Tuesday, June 29, 2010

On Vacationing

Summer has arrived in the Norther Hemisphere and thus in the land of your humble blogger. School is out and many look forward to their vacations. There is something I do not quite understand about what we broadly consider vacationing. I dispute neither the importance nor pleasure of leisure time. Likewise even amusement is a sort of relaxation and is thus necessary. Yet vacationing seems to many to be something of special importance, but what and why?

The chief characteristic of the vacation seems to be a longer-than-usual freedom from one's duties. Most basically, then, a vacation is a lack, but a lack cannot provide a positive good but merely relief. This leisure, though, does allow people to pursue something for its own sake rather than out of necessity. People naturally have expectations about what such pursuits should be and do for them but a common response might be they hope to "enjoy" their vacation or something similar. We might divide the vague concept of "enjoy" into "pleasure" and "happiness." Considering the former first, all people aim at pleasure and all take delight in pleasing sights, sounds, and so on. We do seek it for its own sake and not to achieve something else. Yet pleasure is simply a favorable response to some stimulus to our senses. It is also temporary and fades as we grow habituated to the stimulus. If such is the essence of the vacation we should not be surprised to find most people wanting for something more soon after the vacation has ended. Indeed such is most common. Of happiness let us consider Aristotle's thoughts:
. . . everything that we choose we choose for the sake of something else–except happiness, which is an end. Now to exert oneself and work for the sake of amusement seems silly and utterly childish. But to amuse oneself in order that one may exert oneself, as Anacharsis puts it, seems right; for amusement is a sort of relaxation, and we need relaxation because we cannot work continuously. Relaxation, then, is not an end; for it is taken for the sake of activity. (Ethics, X.vi. 1176b)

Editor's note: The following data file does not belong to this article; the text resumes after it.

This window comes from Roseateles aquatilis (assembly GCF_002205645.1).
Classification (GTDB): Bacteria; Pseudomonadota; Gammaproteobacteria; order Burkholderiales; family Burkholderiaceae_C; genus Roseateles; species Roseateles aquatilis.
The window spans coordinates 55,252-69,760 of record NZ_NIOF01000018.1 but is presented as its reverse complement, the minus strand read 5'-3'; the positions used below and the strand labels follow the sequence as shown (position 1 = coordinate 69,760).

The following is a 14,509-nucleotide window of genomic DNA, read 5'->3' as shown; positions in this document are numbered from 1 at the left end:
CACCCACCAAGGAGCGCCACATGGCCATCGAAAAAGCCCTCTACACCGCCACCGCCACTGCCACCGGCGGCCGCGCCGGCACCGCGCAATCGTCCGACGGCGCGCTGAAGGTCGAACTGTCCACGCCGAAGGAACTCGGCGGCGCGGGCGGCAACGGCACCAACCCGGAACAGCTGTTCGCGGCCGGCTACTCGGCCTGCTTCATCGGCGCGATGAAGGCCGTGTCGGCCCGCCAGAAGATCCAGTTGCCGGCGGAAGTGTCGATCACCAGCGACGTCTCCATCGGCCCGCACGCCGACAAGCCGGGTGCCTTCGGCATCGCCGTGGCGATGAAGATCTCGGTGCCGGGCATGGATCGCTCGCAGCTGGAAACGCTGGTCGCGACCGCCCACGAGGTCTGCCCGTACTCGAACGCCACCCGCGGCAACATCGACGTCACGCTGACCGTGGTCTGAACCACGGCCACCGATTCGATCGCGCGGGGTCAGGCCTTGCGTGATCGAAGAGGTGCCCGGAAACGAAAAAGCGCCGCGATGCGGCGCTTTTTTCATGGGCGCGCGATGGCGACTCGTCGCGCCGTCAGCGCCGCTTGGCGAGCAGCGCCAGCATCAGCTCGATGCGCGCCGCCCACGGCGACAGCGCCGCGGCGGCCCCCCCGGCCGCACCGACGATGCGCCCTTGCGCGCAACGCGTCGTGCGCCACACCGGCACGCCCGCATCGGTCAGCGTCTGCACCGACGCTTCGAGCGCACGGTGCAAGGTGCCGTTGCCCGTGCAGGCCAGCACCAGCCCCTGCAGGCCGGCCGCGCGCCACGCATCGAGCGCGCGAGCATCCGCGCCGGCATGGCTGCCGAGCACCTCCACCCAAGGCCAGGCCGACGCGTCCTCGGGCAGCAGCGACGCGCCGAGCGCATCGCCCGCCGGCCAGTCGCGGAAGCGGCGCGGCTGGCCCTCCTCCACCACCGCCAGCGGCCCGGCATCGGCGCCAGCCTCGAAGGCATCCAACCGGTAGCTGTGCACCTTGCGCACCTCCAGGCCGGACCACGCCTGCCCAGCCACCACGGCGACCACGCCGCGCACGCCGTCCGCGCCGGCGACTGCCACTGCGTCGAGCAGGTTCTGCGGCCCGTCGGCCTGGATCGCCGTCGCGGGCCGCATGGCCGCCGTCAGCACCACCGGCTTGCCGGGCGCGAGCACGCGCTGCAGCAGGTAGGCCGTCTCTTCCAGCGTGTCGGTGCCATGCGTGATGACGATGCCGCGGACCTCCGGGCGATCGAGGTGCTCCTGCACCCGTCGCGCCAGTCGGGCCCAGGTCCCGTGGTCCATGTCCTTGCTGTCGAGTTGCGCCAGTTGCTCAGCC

Happiness then does not consist in amusement, relaxation, or idleness. Aristotle argued it consisted in virtuous activity and most chiefly in a contemplative life. He also added, "in a complete life" since "one swallow does not make a summer, nor does one day; and so too one day, or a short time, does not make a man blessed and happy." (Ethics, I.vii. 1098a) Also happiness depends part on past acts, part on present ones, and part of the expectation of doing in the future. Happiness thus requires work and work over a period of time. More precisely then we might say it requires cultivation.

In his collection of writings commonly referred to today as his "Meditations," which we would understand better if we thought of them as "writings or exhortations to himself," Marcus Aurelius stated a similar position:
Everyone dreams of the perfect vacation–in the country, by the sea, or in the mountains. You too long to get away and find that idyllic spot, yet how foolish. . . when at any time you are capable of finding that perfect vacation in yourself. Nowhere is there a more idyllic spot, a vacation home more private and peaceful, than in one's own mind, especially when it is furnished in such a way that the merest inward glance induces ease (and by ease I mean the effects of an orderly and well-appointed mind, neither lavish or crude.) Take this vacation as often as you like, and so charge your spirit. But do not prolong these meditative moments beyond what is necessary to send you back to your work free of anxiety and full of vigor and good cheer. (Translation, C. Scot Hicks and David V. Hicks.) (Meditations, Book IV. iii.)
Whether it be toward pleasure or happiness, one ought to have an idea what one is intending to gain from a vacation, lest one be disappointed.

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